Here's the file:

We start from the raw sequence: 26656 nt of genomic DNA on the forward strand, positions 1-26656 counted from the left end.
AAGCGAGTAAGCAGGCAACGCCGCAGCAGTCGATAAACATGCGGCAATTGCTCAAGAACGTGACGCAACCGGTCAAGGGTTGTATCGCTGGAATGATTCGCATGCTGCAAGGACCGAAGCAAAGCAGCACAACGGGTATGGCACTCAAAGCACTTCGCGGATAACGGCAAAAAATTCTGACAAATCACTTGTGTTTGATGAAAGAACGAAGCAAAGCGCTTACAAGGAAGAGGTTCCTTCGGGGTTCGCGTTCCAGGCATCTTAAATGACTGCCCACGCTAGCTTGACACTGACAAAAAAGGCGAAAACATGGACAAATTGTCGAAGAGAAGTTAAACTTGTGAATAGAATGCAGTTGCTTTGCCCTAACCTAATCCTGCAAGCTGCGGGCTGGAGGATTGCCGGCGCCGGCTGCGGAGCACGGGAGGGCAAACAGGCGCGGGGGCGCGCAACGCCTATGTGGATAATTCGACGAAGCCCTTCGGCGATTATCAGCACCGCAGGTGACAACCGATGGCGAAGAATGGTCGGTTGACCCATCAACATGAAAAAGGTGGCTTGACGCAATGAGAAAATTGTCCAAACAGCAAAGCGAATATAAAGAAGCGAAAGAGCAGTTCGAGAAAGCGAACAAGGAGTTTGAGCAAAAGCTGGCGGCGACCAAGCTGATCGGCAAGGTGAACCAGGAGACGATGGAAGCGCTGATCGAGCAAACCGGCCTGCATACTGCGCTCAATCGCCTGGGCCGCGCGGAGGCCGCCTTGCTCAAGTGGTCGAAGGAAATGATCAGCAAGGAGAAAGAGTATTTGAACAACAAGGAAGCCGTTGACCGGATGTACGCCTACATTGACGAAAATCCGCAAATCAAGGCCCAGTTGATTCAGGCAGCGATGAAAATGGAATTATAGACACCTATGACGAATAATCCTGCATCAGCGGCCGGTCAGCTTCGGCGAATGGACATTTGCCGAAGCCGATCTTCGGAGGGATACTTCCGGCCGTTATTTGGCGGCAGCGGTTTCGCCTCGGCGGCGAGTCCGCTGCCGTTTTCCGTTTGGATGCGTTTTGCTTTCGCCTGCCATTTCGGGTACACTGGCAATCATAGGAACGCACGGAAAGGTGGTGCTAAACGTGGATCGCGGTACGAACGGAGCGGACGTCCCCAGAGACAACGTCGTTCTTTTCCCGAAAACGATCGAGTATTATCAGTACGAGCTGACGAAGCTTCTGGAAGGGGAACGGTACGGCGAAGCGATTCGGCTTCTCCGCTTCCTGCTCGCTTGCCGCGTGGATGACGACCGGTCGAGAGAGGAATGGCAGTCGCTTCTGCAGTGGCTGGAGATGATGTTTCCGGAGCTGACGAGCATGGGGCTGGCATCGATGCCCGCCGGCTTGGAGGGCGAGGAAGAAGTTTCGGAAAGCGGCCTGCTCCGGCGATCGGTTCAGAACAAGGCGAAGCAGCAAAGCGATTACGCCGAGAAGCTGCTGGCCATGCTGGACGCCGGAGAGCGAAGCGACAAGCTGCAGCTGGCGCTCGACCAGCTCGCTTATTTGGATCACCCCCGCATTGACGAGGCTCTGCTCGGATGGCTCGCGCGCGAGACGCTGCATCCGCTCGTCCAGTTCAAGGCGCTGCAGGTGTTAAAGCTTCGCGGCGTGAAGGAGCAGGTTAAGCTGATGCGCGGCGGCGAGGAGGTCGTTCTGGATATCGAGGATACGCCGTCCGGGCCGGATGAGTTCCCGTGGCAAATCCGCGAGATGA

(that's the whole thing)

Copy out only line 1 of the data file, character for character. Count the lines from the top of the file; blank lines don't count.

We start from the raw sequence: 26656 nt of genomic DNA on the forward strand, positions 1-26656 counted from the left end.